How the internet is helping us to trust strangers




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After the global bank crisis in 2008, we stopped trusting banks and our mortgage brokers. Trust levels were on an all-time low. The choice for Trump over Hillary was not as much about the best leader, but about the most trustworthy one. Britain choosing to exit the European Union just to get back to their own safe and trusted rules on their island is just another example of how trust in governments and governmental bodies like the EU has shrunk.

As people are less related to a single group and more independent individuals the trust issue with corporate bank ans governments seems a bigger problem then ever. A problem because trust is a fundamental attribute of a functioning society. Paradoxically we are getting some of the trust back through the same way we learned not to trust everybody: The internet.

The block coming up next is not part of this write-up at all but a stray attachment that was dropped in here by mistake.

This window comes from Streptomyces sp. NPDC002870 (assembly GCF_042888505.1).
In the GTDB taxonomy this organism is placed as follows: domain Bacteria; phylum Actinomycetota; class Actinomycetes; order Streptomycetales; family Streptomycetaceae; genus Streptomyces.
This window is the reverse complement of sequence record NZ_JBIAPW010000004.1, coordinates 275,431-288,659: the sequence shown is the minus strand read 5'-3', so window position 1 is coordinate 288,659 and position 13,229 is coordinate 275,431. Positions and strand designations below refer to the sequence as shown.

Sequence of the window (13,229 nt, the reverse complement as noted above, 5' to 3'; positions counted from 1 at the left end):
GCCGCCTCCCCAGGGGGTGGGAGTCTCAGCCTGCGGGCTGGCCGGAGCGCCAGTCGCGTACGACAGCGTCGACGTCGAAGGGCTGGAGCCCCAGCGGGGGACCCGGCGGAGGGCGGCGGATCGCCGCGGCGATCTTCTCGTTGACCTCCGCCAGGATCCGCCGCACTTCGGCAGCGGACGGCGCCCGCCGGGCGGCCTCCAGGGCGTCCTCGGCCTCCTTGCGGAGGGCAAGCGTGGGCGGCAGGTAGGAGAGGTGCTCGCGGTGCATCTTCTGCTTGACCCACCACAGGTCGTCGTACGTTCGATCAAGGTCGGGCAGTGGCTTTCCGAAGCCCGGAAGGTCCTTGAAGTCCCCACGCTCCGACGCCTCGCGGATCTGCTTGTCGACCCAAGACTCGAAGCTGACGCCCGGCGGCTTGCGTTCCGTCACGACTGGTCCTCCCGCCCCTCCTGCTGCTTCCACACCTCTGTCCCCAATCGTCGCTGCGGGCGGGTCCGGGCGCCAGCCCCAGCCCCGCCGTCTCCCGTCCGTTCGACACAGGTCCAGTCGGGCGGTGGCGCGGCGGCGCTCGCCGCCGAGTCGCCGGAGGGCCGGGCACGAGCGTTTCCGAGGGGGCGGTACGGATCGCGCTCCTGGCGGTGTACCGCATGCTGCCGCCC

The internet is connecting people with information that only a decade ago was pretty much unavailable. Looking at platforms like Airbnb, Couchsurfing, and Blablacar it becomes apparent that trust is maybe even more present today then it was some 20 years ago. The internet has given everybody the option to be a critique. Being anonymous stands at the core of this growing population of criticizers. What the before mentioned platforms are doing however is the opposite. Everything is rated by your peers. Where you a nice host? Was the apartment as expected? Did you leave the a very messy apartment? All these possible questions are going to make a difference in the reviews. Offering some sort of social control that was typically reserved for small villages. This social control enables us to trust people we did not know before and make the era of global citizens an era of renewed trust. Imagine the affect it would have if we could make this type of trust available on the biggest scale and get everybody to join. What a world it would be.

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